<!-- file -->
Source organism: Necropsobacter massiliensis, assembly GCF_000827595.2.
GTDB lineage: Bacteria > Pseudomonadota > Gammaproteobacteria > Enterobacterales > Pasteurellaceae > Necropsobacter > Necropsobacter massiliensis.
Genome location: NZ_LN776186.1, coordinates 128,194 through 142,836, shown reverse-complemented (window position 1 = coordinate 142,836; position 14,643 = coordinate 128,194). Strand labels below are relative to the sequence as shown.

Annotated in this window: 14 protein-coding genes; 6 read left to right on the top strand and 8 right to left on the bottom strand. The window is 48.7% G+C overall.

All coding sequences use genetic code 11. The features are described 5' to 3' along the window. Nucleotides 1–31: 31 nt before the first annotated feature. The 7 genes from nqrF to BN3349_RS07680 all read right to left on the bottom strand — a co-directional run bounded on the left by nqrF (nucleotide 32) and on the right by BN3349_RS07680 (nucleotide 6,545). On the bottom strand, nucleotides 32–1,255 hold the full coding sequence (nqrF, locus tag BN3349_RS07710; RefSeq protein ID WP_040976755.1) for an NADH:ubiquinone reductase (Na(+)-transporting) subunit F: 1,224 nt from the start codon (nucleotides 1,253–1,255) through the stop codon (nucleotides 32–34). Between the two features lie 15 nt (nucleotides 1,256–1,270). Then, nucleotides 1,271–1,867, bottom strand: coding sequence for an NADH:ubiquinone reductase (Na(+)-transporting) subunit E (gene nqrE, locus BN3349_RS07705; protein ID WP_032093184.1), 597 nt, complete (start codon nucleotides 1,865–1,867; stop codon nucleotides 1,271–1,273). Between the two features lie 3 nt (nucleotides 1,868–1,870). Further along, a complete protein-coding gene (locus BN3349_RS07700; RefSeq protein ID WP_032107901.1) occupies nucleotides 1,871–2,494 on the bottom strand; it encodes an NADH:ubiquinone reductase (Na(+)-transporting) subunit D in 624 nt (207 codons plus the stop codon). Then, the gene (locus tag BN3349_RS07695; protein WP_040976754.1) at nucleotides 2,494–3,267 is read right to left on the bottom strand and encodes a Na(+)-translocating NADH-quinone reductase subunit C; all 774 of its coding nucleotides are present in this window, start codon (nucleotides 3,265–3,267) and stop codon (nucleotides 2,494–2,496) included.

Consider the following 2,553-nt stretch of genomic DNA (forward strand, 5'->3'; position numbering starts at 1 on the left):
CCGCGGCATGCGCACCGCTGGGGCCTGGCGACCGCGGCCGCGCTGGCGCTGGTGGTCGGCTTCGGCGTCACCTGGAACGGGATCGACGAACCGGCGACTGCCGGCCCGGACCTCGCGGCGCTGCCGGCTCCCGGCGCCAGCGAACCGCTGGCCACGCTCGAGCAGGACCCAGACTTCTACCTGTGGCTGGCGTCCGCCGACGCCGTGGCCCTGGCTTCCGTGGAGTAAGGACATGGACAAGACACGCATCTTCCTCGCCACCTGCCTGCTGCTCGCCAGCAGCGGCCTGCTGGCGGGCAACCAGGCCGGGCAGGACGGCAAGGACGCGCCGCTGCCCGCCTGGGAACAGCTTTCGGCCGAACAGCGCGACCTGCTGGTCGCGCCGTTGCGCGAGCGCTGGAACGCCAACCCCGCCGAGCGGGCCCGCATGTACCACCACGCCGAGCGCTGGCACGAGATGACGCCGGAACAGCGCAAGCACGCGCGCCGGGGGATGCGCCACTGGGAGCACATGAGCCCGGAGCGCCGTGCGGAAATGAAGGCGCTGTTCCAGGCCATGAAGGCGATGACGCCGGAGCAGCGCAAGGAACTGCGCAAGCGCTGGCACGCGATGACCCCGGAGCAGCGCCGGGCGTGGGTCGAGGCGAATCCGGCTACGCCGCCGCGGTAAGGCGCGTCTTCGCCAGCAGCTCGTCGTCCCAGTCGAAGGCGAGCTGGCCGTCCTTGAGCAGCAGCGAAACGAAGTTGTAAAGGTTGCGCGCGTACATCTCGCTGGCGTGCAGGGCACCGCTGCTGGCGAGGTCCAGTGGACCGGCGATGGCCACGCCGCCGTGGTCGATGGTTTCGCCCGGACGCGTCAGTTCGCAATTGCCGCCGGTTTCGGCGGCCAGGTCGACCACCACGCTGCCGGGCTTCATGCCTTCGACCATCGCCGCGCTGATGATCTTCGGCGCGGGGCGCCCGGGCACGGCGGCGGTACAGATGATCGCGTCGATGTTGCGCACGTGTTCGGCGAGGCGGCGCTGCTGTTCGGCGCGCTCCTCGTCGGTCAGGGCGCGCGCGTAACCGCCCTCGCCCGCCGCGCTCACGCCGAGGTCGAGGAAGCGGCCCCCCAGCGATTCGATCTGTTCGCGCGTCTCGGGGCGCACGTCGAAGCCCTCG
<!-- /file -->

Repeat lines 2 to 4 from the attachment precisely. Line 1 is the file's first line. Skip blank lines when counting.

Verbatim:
GTDB lineage: Bacteria > Pseudomonadota > Gammaproteobacteria > Enterobacterales > Pasteurellaceae > Necropsobacter > Necropsobacter massiliensis.
Genome location: NZ_LN776186.1, coordinates 128,194 through 142,836, shown reverse-complemented (window position 1 = coordinate 142,836; position 14,643 = coordinate 128,194). Strand labels below are relative to the sequence as shown.

Annotated in this window: 14 protein-coding genes; 6 read left to right on the top strand and 8 right to left on the bottom strand. The window is 48.7% G+C overall.